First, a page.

THE present wave of corruption in public office is unprecedented in modern Jamaica. However, corruption is not new to the Jamaica Labour Party (JLP).

The party boasts a well-established tradition of corrupt behaviour as JLP ministers of Government have presided over wanton robbery of the public purse, and some of them have been convicted and sentenced to serve time in prison.

In the 1950s, former JLP Minister of Education Joe Z Malcolm was sentenced to 12 months at hard labour for defrauding his constituents. Malcom’s successor in the Ministry of Education, LL Simmonds, was next. He was convicted in July 1954 for breaches of the Official Secrets Act, and sentenced to 15 months at hard labour.

In the decade of the 1960s, the former minister of state in the Ministry of Education Arthur Burt may well have been the third to face the courts and be sentenced for his role in the corrupt handling of the school building programme (1967-71) financed by the World Bank. A report from the commission of enquiry established to probe the matter stated that “although suggestions of a grave character were made before the commission involving Dr Burt” he fled the island to avoid appearing before the commission and facing criminal charges.

In February 1990 JAG Smith, former JLP minister of labour, was charged with receiving US$70,000 deemed by the director of public prosecutions to have been unlawfully obtained from farm workers’ savings. He was also charged with conspiracy to defraud. He was found guilty and sentenced to five years in prison at hard labour.

One would have thought that the JLP would want to break with its tradition of corruption, and listening to Prime Minister Holness’s lofty pronouncements of integrity at his swearing-in, many Jamaicans expected honesty and transparency from the new Government. Instead, what we have experienced is an Administration that has taken corruption to another level.

Former JLP Minister of Education Ruel Reid was hastily removed from office to facilitate a full investigation of reports of corruption, nepotism and misappropriation of public funds within the ministry as well as its agencies, including Caribbean Maritime University.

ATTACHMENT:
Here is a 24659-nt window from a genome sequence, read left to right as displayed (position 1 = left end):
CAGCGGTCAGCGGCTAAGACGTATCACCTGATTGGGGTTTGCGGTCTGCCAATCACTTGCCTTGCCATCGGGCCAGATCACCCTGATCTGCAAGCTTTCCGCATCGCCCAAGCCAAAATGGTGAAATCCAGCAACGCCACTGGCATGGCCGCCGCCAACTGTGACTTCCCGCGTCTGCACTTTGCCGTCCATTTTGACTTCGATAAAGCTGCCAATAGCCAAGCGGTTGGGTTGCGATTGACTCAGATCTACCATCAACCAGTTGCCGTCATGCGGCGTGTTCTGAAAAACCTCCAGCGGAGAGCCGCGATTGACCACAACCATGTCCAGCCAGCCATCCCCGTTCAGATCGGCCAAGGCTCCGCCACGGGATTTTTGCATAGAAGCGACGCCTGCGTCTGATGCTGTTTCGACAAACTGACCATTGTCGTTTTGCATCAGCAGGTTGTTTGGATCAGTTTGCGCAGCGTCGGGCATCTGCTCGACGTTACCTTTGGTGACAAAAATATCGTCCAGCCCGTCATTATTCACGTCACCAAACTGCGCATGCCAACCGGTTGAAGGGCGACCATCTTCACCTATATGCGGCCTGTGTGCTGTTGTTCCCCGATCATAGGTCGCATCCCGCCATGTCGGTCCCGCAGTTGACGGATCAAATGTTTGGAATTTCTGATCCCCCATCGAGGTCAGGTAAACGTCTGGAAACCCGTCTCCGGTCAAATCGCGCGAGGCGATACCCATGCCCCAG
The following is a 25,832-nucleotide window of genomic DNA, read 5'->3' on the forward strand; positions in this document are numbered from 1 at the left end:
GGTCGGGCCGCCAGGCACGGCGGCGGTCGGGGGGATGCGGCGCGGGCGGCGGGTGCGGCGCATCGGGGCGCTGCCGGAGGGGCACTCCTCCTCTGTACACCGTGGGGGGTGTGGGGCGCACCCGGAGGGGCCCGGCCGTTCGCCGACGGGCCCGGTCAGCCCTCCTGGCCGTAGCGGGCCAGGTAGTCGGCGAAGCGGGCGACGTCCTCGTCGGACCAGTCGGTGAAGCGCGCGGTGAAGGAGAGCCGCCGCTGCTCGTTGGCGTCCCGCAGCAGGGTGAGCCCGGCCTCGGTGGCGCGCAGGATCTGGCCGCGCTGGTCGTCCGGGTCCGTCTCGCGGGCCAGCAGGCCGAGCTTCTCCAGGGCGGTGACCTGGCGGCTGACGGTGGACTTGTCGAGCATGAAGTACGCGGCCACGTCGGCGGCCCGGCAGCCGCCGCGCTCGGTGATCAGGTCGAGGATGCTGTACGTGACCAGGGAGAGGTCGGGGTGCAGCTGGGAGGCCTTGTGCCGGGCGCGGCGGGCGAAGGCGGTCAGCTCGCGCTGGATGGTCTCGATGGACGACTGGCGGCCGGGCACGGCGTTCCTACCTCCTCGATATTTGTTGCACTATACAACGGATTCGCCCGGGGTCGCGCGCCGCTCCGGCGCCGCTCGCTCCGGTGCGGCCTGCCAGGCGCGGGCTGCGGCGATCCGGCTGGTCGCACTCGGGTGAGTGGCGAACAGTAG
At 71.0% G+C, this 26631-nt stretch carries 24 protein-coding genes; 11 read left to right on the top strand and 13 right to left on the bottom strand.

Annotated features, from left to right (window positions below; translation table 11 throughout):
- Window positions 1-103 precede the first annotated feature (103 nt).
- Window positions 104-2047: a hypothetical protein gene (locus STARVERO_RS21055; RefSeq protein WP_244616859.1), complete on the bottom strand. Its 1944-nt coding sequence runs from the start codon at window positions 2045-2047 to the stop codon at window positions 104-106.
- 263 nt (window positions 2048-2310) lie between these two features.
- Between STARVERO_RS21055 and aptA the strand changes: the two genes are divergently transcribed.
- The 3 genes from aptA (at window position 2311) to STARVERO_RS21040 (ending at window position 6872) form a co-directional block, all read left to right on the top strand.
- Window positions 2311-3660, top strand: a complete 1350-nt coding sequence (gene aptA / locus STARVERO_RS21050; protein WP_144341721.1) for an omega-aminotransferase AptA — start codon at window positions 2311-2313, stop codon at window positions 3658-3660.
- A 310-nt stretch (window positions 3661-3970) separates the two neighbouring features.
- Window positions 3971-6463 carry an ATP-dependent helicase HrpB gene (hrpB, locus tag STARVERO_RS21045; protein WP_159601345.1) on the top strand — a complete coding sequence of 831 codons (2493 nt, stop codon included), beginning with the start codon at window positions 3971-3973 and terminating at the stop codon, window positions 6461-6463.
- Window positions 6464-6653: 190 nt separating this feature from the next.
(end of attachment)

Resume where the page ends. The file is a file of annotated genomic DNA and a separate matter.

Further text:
Andrew Wheatley has been relieved of his ministerial responsibility after exposure of widespread corruption in the agencies for which he had portfolio responsibility. We anxiously await the reports from ongoing investigations in the Petrojam scandal.

At present, it is the Ministry of Health and Wellness which is under the microscope, and this, by no means, exhausts the list of corrupt practices that have been exposed since the Holness Administration has taken office.

What is shocking to the Jamaican public is not only the unprecedented depth and breadth of corruption which is being unearthed, but the arrogance of the perpetrators and the refusal of the prime minister to hold his colleagues accountable in any meaningful way.

Corrupt practices seem to have become a way of life for this Administration. It hardly matters to them the poverty that is being experienced by the people they have offered themselves to represent. They don’t seem to care that the health services are inadequately funded. They are content to have an under-funded and ill-equipped security force, despite the escalating criminal violence. Even as the people suffer, the rape of the public purse continues and the perpetrators go about their criminal pursuits with the confidence that they are protected.

Whatever corruption took place under previous Administrations does not and cannot preclude the responsibility of civil society to expose the corruption that is presently enriching a connected criminal clique and depriving critical services like security and health of urgently needed investments.

The Jamaican people cannot remain indifferent to the present wave of corruption. We must demand immediate action on the following list of initiatives that have been put forward. These include:

* The single anti-corruption agency/ the Integrity Commission.

* The criminalisation of breaches of the Political Code of Conduct.

* The strengthening of the powers of the political ombudsman.

The National Integrity Action estimates that the cost of corruption to the Jamaican people is now running into billions of dollars. It is time to bring this Administration to book.

— K Churchill Neita is a veteran attorney-at-law and member of the People’s National Party.

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